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The murder of Jamal Khashoggi—a resident of the United States and a citizen of a Kingdom that owed him protection—highlights the purely transactional nature of the relationship between Riyadh and Washington. Although the transactions themselves are important—ensuring the secure transit of petroleum supplies to the world market, sustaining intelligence exchanges on terrorist threats, countering Iranian destabilization, and a security assistance relationship that projects protective American power while boosting the American defense industry—Saudi actions undermining the transactions themselves mandate for Washington a time-out and reset.

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On October 2, 2018, Jamal Khashoggi, a Saudi national living in self-exile in the United States, walked into the Saudi consulate in Istanbul. That was the last time he was seen alive. The reason for Jamal’s visit to the consulate is familiar to foreigners who marry Turkish nationals. To set-a-date for one’s wedding, the Turkish government requires a document certifying that you are not already married. Ultimately, it was Jamal’s fiancee, Hatice Cengiz, that alerted Turkish authorities about the disappearance, touching off a gruesome and tragic story, rooted in Saudi incompetence and Turkish opportunism to try and take advantage of global outrage over the reported death of a popular figure.

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Since the apparent murder-disappearance of Saudi journalist Jamal Khashoggi on October 2, analysts have focused primarily on the implications for US-Saudi relations and the future of Crown Prince Mohammed Bin Salman’s vision for domestic reforms. Absent from policy discussions and analysis is the impact of brutally silencing a mild critic of an autocratic regime on the psyche of 450 million Arabs, most of whom still live under regimes that severely limit freedoms of speech, protest, political participation, and religion.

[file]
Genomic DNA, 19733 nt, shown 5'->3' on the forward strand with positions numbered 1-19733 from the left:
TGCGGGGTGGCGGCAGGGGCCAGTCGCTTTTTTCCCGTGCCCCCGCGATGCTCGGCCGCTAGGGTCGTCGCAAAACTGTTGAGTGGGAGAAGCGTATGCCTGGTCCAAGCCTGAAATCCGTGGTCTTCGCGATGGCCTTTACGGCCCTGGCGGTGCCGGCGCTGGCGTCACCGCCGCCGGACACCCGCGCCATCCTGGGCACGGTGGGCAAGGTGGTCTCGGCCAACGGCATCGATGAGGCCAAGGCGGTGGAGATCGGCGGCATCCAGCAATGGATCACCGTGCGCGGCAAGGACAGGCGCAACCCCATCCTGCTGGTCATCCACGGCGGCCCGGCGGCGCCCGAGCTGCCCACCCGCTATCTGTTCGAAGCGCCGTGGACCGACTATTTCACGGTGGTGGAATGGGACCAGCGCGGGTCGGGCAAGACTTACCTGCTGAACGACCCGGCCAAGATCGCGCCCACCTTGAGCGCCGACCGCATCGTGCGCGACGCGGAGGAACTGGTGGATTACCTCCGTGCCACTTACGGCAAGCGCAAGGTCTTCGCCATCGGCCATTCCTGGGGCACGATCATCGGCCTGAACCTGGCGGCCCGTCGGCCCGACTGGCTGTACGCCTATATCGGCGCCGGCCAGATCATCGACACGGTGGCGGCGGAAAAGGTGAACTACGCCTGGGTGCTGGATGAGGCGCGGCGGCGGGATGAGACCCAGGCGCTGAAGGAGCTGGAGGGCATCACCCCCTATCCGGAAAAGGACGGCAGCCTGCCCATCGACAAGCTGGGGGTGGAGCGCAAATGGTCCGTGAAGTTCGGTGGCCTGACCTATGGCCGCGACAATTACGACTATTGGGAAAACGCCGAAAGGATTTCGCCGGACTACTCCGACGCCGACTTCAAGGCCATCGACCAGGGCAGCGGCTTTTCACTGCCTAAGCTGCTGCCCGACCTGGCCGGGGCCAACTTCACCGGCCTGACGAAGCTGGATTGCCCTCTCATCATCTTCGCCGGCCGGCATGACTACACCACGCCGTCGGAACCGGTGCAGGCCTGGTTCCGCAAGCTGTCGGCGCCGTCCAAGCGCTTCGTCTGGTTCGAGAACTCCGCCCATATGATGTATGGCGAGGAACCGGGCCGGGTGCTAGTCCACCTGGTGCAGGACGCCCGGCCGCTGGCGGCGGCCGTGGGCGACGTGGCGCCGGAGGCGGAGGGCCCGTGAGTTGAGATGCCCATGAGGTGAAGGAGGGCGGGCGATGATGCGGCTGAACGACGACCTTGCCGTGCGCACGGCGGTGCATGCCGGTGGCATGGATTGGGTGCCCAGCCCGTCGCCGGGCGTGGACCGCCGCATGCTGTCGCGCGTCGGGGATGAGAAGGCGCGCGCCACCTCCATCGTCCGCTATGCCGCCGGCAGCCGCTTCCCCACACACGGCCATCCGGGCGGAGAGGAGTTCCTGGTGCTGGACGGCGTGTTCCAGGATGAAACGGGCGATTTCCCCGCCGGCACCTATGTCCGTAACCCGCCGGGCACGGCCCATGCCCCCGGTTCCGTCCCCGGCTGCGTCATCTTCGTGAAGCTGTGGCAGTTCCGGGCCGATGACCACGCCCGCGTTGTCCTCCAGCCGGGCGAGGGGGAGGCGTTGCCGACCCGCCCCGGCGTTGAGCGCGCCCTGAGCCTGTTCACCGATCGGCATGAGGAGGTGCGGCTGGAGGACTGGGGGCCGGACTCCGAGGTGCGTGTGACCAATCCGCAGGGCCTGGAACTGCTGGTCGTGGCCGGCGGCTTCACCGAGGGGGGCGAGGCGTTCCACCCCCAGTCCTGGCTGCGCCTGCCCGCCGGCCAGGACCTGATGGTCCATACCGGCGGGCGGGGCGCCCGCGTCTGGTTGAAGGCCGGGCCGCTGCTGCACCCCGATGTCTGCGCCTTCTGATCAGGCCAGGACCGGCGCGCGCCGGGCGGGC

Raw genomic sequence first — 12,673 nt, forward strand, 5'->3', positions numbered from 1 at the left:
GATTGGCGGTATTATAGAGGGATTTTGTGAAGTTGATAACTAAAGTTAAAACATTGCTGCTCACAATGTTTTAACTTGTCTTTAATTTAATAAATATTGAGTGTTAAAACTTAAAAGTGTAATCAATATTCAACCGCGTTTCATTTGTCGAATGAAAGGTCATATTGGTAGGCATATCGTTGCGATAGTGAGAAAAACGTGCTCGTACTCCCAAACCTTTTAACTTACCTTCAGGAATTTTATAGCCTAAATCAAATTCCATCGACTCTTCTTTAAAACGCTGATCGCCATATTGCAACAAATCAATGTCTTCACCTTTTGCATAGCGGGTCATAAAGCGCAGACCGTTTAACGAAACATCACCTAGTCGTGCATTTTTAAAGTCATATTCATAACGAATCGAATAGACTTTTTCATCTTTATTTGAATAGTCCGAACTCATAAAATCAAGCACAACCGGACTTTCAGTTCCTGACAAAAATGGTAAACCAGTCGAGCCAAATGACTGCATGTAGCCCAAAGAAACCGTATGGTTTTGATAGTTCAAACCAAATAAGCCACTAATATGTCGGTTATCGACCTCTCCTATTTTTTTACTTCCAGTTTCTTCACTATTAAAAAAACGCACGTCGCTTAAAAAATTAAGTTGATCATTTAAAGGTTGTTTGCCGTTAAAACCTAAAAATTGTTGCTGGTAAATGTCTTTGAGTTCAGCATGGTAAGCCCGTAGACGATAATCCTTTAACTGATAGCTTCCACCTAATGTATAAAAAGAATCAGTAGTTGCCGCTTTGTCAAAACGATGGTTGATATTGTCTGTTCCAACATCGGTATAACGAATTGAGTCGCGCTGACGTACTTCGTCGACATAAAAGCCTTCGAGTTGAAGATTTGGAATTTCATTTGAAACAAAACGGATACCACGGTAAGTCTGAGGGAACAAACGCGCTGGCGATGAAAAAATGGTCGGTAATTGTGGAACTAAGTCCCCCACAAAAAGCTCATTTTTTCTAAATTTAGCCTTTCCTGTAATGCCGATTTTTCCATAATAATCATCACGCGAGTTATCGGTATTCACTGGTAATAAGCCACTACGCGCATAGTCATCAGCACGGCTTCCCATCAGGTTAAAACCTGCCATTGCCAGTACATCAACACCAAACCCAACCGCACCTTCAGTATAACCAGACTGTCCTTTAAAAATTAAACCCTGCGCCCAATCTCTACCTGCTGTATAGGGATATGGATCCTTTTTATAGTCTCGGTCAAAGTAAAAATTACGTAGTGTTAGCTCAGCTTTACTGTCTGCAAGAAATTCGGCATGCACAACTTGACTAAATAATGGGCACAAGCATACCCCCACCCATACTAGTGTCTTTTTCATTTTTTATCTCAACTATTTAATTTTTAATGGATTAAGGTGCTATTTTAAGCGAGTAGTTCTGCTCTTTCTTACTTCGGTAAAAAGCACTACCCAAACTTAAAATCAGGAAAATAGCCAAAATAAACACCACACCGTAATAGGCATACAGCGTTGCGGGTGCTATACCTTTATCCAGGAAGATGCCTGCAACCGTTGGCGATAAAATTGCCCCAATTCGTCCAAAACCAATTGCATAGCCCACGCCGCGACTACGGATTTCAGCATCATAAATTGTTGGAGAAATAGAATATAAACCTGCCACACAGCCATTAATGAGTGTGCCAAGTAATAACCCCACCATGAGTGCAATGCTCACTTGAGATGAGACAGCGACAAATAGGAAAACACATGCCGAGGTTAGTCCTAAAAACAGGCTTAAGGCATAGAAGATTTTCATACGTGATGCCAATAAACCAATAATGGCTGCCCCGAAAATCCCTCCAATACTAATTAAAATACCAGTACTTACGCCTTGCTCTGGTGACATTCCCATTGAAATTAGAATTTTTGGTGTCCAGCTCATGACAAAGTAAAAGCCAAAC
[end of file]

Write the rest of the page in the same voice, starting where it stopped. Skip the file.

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From the abuses of the male guardianship in Saudi Arabia to arrest and torture of dissenters in Egypt and the jailing of environmentalists and journalists in Iran, the Middle East is rife with human rights abuses. Nor is this something new. Authoritarian regimes in the Arab world, both monarchical and republican, since their independence from colonial powers have routinely used repressive measures to keep their opposition at bay and their broader population quiescent. Saddam Hussein notoriously put down a Kurdish rebellion in Halabja in 1988, gassing 5,000 people during the larger campaign of al-Anfal which reportedly killed over 50,000 Kurds. Syria, even before Assad’s bloody war against his opposition in 2011, routinely jailed, tortured, and killed opposition figures; and had no compunctions against tracking them into neighboring countries, particularly Lebanon, in order to do so.

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The Special Tribunal for Lebanon has just heard the closing arguments in Ayyash et. al, on September 21, 2018; a case in which prosecutors charged four members or associates of Hezbollah with the assassination of former Lebanese Prime Minister Rafic Hariri. Thirteen years after the assassination, judges are in the process of making their judgement. In a series of pieces to be published from now until the judges reach a verdict, Atlantic Council resident senior fellow Faysal Itani and non-resident fellow Anthony Elghossain will consider Hariri’s killing, the context around the case, the evolution in the effort to bring the killers to justice, and the politics of the Levant since 2005.